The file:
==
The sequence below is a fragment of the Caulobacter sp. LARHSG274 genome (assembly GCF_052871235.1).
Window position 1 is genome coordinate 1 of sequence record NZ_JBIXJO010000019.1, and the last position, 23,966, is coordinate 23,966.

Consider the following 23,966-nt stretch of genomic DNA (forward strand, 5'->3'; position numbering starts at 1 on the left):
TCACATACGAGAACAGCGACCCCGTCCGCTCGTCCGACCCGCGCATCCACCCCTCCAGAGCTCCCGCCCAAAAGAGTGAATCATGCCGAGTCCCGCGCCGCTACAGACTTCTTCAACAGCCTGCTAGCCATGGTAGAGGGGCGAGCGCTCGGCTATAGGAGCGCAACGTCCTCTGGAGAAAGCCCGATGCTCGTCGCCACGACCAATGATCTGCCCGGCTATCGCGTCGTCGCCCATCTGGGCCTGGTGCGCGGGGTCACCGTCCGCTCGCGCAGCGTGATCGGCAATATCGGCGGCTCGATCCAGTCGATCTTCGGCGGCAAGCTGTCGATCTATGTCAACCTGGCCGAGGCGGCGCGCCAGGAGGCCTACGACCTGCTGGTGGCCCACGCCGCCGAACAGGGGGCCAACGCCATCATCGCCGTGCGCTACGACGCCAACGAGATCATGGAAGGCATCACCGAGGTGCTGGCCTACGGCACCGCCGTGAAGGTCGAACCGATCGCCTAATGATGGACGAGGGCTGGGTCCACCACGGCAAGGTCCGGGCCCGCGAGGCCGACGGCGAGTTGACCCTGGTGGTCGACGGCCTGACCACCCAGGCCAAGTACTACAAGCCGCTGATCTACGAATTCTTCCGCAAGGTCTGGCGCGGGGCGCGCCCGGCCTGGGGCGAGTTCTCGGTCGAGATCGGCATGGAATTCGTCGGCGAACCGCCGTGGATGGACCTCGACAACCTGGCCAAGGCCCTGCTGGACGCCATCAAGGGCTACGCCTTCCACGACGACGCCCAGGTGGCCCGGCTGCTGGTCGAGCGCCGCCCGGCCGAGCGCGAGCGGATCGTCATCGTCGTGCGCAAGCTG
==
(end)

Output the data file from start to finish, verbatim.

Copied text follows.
The sequence below is a fragment of the Caulobacter sp. LARHSG274 genome (assembly GCF_052871235.1).
Window position 1 is genome coordinate 1 of sequence record NZ_JBIXJO010000019.1, and the last position, 23,966, is coordinate 23,966.

Consider the following 23,966-nt stretch of genomic DNA (forward strand, 5'->3'; position numbering starts at 1 on the left):
TCACATACGAGAACAGCGACCCCGTCCGCTCGTCCGACCCGCGCATCCACCCCTCCAGAGCTCCCGCCCAAAAGAGTGAATCATGCCGAGTCCCGCGCCGCTACAGACTTCTTCAACAGCCTGCTAGCCATGGTAGAGGGGCGAGCGCTCGGCTATAGGAGCGCAACGTCCTCTGGAGAAAGCCCGATGCTCGTCGCCACGACCAATGATCTGCCCGGCTATCGCGTCGTCGCCCATCTGGGCCTGGTGCGCGGGGTCACCGTCCGCTCGCGCAGCGTGATCGGCAATATCGGCGGCTCGATCCAGTCGATCTTCGGCGGCAAGCTGTCGATCTATGTCAACCTGGCCGAGGCGGCGCGCCAGGAGGCCTACGACCTGCTGGTGGCCCACGCCGCCGAACAGGGGGCCAACGCCATCATCGCCGTGCGCTACGACGCCAACGAGATCATGGAAGGCATCACCGAGGTGCTGGCCTACGGCACCGCCGTGAAGGTCGAACCGATCGCCTAATGATGGACGAGGGCTGGGTCCACCACGGCAAGGTCCGGGCCCGCGAGGCCGACGGCGAGTTGACCCTGGTGGTCGACGGCCTGACCACCCAGGCCAAGTACTACAAGCCGCTGATCTACGAATTCTTCCGCAAGGTCTGGCGCGGGGCGCGCCCGGCCTGGGGCGAGTTCTCGGTCGAGATCGGCATGGAATTCGTCGGCGAACCGCCGTGGATGGACCTCGACAACCTGGCCAAGGCCCTGCTGGACGCCATCAAGGGCTACGCCTTCCACGACGACGCCCAGGTGGCCCGGCTGCTGGTCGAGCGCCGCCCGGCCGAGCGCGAGCGGATCGTCATCGTCGTGCGCAAGCTG